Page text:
Battlestar Galactica

Season 2 Episode 13


Aired Friday 10:00 PM Jan 20, 2006 on Syfy

Episode Fan Reviews (21)

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  • Not everything comes together as well as possible, but it's still a strong effort

    As I had anticipated, this episode was a bit of a letdown after the previous installment’s near-perfection. But it wasn’t a complete and total loss by any means. A lot of plot threads are addressed along the way, and the writers put the pieces for the final arc of the season on the board. In fact, one critical piece is dropped right into the center of the board in the final scene, paying off a dangling plot element from early in the first season.

    In my review for a recent episode of “Stargate: SG-1” (ep. 9-12), I noted that the episode in question could have benefited from taking the format adopted by “Lost” to explore the past of a main character through flashbacks. This episode actually proves my point. This episode was very much in the vein of “Lost” in terms of Roslin’s flashbacks, and though the circumstances were very different, it allowed events from the past to intersect and influence the present and future.

    It makes perfect sense that some segment of the human population would wonder if surrender to the Cylons could be a viable option. It’s likely that they don’t know or willfully forget that surrender was offered during the original attack. Whatever the case, if there were those who were still ready to return to the Colonies and fight back, despite the odds, the opposing point of view would naturally emerge. What’s interesting is how easily they were pushed, presumably by Gina, towards violence.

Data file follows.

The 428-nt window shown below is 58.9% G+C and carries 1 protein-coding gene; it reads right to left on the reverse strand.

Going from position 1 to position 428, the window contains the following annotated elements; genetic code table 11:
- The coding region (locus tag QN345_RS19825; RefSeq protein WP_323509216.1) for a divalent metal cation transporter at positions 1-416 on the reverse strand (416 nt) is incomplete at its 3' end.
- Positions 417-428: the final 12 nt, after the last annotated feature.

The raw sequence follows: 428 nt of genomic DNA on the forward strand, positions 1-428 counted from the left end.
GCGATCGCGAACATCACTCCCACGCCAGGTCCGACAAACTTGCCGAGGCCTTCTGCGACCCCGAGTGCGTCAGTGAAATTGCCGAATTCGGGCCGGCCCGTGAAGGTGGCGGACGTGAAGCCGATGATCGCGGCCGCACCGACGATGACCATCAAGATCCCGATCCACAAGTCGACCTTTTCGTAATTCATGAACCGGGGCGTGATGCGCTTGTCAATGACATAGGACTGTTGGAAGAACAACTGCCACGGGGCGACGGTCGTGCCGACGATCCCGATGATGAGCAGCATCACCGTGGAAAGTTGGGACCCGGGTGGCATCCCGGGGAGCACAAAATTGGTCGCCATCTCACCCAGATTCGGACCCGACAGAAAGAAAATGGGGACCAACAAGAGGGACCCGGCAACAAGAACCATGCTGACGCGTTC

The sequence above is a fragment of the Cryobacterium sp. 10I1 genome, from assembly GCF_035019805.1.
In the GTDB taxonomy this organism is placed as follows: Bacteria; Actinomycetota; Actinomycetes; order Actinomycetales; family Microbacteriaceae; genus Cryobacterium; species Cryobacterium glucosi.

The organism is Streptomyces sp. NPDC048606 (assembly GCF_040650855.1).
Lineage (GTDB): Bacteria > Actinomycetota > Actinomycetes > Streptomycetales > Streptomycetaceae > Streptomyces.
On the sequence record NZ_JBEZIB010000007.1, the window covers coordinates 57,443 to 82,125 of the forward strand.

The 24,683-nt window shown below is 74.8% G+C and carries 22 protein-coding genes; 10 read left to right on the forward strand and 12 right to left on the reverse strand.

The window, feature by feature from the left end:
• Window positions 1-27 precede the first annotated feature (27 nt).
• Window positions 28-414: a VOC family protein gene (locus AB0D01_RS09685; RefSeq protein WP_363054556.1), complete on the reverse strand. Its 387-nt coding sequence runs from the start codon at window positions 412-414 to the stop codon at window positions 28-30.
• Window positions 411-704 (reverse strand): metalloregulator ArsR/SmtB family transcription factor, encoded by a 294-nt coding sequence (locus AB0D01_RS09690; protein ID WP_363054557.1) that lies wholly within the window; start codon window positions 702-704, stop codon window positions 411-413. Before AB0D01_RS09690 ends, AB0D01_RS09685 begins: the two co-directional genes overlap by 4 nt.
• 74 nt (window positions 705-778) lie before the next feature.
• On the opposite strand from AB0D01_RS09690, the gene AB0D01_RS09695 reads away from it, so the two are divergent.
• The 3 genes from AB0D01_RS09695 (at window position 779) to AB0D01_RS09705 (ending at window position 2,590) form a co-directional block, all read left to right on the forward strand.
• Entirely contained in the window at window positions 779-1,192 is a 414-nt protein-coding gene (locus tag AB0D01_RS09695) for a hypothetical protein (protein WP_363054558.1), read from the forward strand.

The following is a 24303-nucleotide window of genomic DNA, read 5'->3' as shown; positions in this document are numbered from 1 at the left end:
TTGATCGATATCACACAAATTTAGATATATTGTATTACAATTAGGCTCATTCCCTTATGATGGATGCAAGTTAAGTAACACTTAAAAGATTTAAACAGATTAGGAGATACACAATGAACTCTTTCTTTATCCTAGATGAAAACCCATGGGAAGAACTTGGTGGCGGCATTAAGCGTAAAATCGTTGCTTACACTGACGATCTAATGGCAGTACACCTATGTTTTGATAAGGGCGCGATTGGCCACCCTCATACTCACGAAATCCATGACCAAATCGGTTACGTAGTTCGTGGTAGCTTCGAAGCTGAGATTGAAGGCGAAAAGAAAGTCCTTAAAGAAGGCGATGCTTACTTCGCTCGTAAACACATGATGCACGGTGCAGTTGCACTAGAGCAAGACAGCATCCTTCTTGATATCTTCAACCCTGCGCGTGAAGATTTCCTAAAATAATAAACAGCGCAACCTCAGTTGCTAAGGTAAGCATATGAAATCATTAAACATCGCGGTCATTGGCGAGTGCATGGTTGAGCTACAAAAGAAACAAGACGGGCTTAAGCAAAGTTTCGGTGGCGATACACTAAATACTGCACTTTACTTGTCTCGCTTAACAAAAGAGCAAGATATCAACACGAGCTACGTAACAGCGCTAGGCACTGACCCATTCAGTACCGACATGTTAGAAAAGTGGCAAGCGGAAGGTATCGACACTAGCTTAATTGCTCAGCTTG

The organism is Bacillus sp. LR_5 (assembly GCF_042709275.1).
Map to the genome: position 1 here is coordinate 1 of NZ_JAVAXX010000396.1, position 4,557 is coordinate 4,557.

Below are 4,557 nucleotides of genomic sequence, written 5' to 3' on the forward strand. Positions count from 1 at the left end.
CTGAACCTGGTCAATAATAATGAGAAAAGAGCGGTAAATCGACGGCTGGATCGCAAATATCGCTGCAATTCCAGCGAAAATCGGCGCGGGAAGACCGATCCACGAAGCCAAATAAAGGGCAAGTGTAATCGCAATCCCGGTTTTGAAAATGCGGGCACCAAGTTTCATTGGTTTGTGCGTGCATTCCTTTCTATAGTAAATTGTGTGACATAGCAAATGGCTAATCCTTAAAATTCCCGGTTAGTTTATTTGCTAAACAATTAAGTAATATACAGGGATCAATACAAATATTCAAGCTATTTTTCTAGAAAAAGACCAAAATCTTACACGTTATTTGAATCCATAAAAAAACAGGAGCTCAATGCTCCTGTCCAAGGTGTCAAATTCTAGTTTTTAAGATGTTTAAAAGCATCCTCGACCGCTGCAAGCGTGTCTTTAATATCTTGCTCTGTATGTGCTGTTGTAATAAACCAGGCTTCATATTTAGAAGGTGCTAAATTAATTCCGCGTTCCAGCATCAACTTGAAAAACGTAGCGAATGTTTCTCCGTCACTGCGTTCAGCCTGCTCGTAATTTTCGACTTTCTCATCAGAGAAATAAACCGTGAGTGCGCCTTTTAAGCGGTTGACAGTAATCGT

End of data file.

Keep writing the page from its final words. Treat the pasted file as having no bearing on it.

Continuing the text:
Of course, that makes sense. With the Cylon fleet now out of the picture, the Cylons within the Colonial Fleet need to take the steps necessary to achieve the overall goal, which means subversion from within. I also expect that these actions will give another Cylon fleet a chance to make a move. (It’s no guarantee that the Cylons don’t already have another fleet in position, but it would make things more interesting if the action focused on the Colonial internal issues for a while.)

    Roslin certainly has an interesting past (teachers in a violent strike and sleeping with the President?), but most important, I think, is her memory of Baltar and Six. If she had doubts about Baltar before, she certainly has more of them now! Something tells me Mr. Nice Gaius is going to be a primary focus through the rest of the season, especially his interplay with Gina. Speaking of which, I loved how she reacted to his overtures.

    As for the Cylon child and the danger it poses, I can see why Roslon would be so adamant, but exactly what is she afraid of? More importantly, she’s missing something critical. The child is the result of a union between human and Cylon, which means genetic compatibility. Her own restoration is proof enough of that (as convenient, yet inevitable, as it was). Letting the child be born and then studying it is one way to understand the enemy. After all, there’d be a true Cylon (Sharon), humans, and the hybrid…three degrees of differentiation. The real question, morally, is whether or not that study would be on living tissue.

    I agree with Ron Moore on one thing. As great as it is to have so many plot threads carried forward in this episode, it just doesn’t come together as well as it could have. For one thing, as the secret leader of the Cylon Sympathizers, Gina is in rather comfortable quarters. Ron says it’s a brothel; there’s nothing in frame to suggest that. It could have been much worse of a letdown, but that said, it’s still a bit of a letdown.